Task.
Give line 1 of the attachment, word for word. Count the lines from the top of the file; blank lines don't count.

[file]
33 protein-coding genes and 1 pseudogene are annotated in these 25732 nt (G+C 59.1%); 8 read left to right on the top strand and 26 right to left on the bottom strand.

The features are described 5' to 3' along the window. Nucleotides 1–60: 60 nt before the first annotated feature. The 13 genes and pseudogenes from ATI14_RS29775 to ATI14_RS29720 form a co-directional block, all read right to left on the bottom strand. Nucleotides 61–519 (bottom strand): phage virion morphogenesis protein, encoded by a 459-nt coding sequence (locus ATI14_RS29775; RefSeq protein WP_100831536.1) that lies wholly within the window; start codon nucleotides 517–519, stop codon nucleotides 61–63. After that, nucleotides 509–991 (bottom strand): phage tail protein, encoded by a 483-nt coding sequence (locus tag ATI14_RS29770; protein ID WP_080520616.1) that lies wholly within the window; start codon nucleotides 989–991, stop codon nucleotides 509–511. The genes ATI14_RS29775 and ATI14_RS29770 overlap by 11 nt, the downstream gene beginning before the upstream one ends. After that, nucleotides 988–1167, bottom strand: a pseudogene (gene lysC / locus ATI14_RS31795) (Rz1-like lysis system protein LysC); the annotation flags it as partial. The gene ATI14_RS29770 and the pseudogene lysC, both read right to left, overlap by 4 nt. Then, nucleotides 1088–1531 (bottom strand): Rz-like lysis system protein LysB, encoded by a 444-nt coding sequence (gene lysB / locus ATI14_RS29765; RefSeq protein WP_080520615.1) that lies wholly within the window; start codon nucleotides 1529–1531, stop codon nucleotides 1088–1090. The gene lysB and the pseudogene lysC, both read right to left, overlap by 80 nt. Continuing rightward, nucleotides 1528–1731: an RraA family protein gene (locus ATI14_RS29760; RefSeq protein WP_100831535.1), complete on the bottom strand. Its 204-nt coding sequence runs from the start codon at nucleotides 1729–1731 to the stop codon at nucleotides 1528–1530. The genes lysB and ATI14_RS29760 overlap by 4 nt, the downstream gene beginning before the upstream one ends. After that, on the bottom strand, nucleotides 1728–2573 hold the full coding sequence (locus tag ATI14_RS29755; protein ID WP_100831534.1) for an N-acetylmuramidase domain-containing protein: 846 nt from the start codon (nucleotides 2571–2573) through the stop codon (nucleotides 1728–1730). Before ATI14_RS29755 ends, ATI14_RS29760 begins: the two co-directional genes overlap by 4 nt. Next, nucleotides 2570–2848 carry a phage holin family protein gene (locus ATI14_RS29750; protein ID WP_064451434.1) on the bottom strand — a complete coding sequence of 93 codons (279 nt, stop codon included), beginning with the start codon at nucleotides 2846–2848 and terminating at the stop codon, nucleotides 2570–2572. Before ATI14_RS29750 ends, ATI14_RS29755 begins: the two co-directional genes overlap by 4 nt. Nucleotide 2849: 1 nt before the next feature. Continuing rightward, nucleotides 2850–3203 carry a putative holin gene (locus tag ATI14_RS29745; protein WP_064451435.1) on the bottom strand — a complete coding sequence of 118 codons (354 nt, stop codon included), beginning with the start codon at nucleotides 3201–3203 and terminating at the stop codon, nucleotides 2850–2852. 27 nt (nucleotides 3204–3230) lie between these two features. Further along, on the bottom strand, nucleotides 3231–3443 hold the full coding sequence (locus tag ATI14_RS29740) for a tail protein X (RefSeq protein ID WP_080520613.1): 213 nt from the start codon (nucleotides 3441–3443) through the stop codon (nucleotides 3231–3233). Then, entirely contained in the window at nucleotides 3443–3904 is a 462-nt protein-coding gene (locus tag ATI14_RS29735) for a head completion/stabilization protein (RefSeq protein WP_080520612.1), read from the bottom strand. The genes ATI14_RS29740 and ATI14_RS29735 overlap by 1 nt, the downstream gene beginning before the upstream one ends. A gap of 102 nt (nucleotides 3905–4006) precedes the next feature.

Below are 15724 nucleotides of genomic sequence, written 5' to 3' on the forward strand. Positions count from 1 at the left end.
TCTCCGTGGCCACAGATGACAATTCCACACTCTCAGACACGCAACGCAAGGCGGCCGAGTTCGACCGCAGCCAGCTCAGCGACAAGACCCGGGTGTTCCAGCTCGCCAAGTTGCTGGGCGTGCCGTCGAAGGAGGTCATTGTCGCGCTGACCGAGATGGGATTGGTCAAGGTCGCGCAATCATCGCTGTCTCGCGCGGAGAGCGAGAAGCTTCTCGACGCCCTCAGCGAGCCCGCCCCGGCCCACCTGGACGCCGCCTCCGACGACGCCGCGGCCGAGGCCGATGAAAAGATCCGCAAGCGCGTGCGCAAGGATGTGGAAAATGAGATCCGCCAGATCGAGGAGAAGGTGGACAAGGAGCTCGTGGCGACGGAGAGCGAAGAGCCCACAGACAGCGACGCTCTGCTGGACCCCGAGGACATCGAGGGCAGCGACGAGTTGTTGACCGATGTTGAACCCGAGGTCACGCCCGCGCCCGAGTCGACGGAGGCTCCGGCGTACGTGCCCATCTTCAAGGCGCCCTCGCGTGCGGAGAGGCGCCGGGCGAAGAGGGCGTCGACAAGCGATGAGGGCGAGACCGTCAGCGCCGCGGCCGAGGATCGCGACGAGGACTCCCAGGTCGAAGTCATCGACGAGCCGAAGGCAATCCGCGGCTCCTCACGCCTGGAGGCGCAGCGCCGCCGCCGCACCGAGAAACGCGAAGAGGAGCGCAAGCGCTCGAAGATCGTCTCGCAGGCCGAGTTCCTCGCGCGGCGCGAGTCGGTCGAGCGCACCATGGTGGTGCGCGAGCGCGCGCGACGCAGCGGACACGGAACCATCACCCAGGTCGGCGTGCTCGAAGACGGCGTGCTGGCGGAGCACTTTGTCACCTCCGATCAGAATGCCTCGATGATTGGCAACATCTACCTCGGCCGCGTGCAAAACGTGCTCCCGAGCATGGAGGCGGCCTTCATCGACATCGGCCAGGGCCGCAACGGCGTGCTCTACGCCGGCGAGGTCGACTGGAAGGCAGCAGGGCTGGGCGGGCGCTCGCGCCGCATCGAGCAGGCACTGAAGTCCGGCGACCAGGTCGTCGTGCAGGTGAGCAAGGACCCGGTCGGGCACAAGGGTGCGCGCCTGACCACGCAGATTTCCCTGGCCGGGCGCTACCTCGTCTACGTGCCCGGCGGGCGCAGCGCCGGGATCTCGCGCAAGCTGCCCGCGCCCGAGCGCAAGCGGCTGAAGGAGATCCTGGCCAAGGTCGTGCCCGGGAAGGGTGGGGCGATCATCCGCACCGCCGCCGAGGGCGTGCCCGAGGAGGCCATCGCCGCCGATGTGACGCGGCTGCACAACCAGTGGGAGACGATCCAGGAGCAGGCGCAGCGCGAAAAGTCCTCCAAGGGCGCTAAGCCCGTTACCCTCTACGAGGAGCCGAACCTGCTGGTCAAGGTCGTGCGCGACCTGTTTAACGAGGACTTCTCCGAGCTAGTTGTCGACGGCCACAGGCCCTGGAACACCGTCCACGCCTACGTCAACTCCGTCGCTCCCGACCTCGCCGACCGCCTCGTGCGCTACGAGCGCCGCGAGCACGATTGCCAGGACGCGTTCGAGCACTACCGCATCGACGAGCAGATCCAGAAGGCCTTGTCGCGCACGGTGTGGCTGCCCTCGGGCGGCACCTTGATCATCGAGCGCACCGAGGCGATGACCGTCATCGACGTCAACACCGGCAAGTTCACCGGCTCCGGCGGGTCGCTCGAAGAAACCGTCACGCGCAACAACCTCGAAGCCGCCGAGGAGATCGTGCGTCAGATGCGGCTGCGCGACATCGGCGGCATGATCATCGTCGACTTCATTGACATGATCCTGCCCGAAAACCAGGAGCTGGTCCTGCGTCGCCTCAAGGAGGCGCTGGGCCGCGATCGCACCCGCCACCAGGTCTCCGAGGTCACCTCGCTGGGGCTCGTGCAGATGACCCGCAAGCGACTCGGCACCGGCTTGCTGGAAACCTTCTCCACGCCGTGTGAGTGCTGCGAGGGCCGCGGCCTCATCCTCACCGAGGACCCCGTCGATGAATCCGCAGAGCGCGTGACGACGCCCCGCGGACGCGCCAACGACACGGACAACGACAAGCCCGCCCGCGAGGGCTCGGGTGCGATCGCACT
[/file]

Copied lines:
33 protein-coding genes and 1 pseudogene are annotated in these 25732 nt (G+C 59.1%); 8 read left to right on the top strand and 26 right to left on the bottom strand.